Even small companies are outsourcing
Why hire American if others can do it for less? Corporate giants have been asking that question for years, but now many small businesses are too.
Outsourcing abroad has already saved Mike Scanlin half a million dollars.
In 2009, the software engineer-turned-venture capitalist started building Born to Sell, an online investment tool. Hiring programmers in nearby Silicon Valley would have cost him $600,000 over the course of a year.
Instead, Scanlin hired programmers in Eastern Europe for only $37,000. Although a local would have charged him $150 an hour, programmers in Romania and Russia offered to do it for $15.
Scanlin is quick to note he didn't sacrifice quality. The Romanians and Russians were seasoned software developers with Master's degrees in computer science.
"I loved it," Scanlin said. "It was the first time I've ever used outsourcing for any project, and the results were incredible."
There were a few snags, though. The language barrier meant that Scanlin always had to speak in "simple, declarative sentences," avoiding flowery words, analogies and figures of speech. Sometimes, when asking for changes to his website, he was forced to draw them on paper, then send a picture their way. In the end, the project took six months longer than he'd hoped.
Still, the benefits far outweighed the drawbacks.
That's why small businesses are increasingly turning to sites like Elance, Freelancer and PeoplePerHour. They provide an easier way to get work done, usually free of government paperwork.
In a recent Elance survey of 837 U.S. small businesses, 78% said freelancers give them an advantage over competitors. The top three benefits cited were cost savings, access to talent not available locally and faster hiring time. The majority of those surveyed reported that hiring freelancers cut costs by at least half.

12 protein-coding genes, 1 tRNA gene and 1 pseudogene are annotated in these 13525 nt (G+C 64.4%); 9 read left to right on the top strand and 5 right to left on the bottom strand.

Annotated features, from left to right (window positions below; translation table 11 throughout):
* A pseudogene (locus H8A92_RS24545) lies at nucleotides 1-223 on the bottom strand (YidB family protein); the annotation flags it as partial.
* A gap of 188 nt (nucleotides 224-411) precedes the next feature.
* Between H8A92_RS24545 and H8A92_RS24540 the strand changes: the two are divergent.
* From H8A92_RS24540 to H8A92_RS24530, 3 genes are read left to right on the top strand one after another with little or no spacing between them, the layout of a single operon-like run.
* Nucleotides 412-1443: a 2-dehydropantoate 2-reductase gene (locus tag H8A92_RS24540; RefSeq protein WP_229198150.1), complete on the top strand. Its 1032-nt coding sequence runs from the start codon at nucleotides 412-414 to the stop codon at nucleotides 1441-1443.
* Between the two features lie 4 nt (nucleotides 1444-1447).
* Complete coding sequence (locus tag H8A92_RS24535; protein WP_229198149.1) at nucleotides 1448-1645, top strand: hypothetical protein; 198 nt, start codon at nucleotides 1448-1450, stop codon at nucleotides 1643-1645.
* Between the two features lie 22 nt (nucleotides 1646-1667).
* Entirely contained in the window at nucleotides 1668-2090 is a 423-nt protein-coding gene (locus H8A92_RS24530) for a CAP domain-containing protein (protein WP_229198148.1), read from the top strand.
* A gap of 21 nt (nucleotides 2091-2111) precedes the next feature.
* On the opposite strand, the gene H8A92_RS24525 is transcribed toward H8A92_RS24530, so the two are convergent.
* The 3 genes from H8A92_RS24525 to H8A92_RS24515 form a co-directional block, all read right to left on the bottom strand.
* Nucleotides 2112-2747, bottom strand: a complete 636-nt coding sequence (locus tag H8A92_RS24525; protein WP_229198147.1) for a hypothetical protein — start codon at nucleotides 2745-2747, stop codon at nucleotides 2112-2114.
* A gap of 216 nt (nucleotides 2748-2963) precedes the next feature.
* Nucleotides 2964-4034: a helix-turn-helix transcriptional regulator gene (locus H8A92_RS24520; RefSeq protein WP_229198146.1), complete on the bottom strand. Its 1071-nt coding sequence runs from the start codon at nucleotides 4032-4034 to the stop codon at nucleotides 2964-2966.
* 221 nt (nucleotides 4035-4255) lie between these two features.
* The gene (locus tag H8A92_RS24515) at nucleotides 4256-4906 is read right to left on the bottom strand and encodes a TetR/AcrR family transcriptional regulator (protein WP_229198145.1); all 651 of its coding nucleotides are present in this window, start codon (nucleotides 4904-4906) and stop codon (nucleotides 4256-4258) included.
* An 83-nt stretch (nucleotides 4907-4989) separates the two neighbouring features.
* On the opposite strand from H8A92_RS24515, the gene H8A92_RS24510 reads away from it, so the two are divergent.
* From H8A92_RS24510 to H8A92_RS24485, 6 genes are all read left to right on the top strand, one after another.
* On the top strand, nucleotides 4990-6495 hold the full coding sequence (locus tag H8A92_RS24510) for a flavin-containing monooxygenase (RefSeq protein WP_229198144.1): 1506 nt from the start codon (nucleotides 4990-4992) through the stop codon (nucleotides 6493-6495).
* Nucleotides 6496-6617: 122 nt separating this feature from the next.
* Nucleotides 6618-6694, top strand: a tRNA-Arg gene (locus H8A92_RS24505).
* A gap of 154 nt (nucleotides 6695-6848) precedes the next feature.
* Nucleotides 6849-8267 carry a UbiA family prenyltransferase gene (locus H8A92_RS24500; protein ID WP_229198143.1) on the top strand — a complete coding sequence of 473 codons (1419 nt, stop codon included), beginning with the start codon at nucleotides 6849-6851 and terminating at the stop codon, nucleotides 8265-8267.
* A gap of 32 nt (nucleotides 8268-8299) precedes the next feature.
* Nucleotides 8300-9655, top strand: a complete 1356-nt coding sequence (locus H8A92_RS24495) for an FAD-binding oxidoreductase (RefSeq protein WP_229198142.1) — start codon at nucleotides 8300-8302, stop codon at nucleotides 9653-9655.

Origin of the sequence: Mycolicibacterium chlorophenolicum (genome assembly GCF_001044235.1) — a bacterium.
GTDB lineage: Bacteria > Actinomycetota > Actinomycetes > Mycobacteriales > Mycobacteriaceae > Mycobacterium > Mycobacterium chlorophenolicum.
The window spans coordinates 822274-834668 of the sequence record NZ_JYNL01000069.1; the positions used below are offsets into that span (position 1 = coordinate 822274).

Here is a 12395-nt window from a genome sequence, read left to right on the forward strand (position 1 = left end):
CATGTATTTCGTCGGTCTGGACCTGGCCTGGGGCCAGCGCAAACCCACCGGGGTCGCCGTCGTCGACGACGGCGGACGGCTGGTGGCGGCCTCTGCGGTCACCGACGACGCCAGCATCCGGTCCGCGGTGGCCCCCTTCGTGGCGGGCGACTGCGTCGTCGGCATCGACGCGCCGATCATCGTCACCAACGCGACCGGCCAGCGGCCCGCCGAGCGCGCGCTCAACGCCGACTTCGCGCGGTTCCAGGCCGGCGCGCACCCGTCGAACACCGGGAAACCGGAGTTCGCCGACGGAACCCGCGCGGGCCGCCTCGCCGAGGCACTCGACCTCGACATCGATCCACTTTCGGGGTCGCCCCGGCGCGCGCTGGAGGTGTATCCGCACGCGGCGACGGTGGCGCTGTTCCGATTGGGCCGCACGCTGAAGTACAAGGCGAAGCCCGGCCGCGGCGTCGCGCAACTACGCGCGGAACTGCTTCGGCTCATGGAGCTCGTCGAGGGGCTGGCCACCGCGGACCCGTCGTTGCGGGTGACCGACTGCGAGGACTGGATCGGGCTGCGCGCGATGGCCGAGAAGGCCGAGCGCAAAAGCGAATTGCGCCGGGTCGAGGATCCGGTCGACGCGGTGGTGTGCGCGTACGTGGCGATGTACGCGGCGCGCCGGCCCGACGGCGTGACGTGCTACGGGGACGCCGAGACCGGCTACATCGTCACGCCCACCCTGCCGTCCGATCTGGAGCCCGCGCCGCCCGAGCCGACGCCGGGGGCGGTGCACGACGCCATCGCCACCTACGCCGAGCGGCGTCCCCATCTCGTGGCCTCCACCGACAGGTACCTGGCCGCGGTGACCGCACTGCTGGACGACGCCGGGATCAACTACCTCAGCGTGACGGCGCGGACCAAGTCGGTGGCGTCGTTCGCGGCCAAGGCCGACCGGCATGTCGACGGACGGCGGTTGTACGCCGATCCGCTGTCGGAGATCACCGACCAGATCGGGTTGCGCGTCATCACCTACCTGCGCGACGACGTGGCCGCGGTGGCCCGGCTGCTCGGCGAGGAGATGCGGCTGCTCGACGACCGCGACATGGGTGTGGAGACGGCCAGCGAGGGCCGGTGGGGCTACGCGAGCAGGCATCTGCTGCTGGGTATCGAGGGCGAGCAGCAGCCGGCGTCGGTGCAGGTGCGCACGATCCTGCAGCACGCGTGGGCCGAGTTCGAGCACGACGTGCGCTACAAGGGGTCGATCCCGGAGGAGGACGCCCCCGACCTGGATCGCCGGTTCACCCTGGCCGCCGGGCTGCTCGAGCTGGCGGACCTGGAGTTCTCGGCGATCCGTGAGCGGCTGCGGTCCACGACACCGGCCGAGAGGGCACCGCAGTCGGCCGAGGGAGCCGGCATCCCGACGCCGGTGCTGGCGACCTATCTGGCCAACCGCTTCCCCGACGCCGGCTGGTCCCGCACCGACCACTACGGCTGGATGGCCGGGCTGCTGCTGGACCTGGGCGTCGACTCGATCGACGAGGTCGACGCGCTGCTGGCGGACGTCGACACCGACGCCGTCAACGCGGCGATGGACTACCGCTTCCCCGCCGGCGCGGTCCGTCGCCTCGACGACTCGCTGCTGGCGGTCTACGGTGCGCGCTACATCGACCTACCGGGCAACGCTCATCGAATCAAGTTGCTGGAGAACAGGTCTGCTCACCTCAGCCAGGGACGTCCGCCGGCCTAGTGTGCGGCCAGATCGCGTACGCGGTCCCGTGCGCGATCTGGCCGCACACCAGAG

Farming out work doesn't necessarily entail exporting jobs, though. On Elance, the United States remains the No. 1 provider of freelancers to U.S. businesses.
But that's likely to change as small businesses discover the global labor pool. Workers bid for jobs online. The lower living standards of some countries means that workers there can almost always bid lower than Americans.
"That's where you get the big costs savings," said Elance chief marketing officer Rich Pearson.
That's why India, Pakistan and Ukraine are next in line in providing freelancers to U.S. companies.
There is, however, a stigma that foreign labor begets cheap and shoddy work. It's what keeps Shilonda Downing from hiring freelancers abroad for her small human resources operation outside Chicago.
"I market my company as one that doesn't outsource, and it's great for us," Downing said, noting that Virtual Work Team only hires U.S. freelancers.
On the other hand, exporting jobs also makes it possible for small businesses to run a worldwide firm with round-the-clock production. The sun never sets on FlattenMe, even though the children's book publishing company's only full-time employee is its founder, Margo Redfern.
Her company makes personalized books, and Redfern spreads out the work of cropping photos, retouching pictures and drawing to freelancers in Bangladesh, Canada, Poland and elsewhere.
"We can time it so that somebody is always awake to be working on it. We get 24/7 production," Redfern said.
Redfern didn't always think the work was perfect. But the gains have outnumbered the setbacks.
"It's allowed us to stay incredibly flexible and way more competitive than a traditional office with rent and employees," Redfern said. "We're all over the world."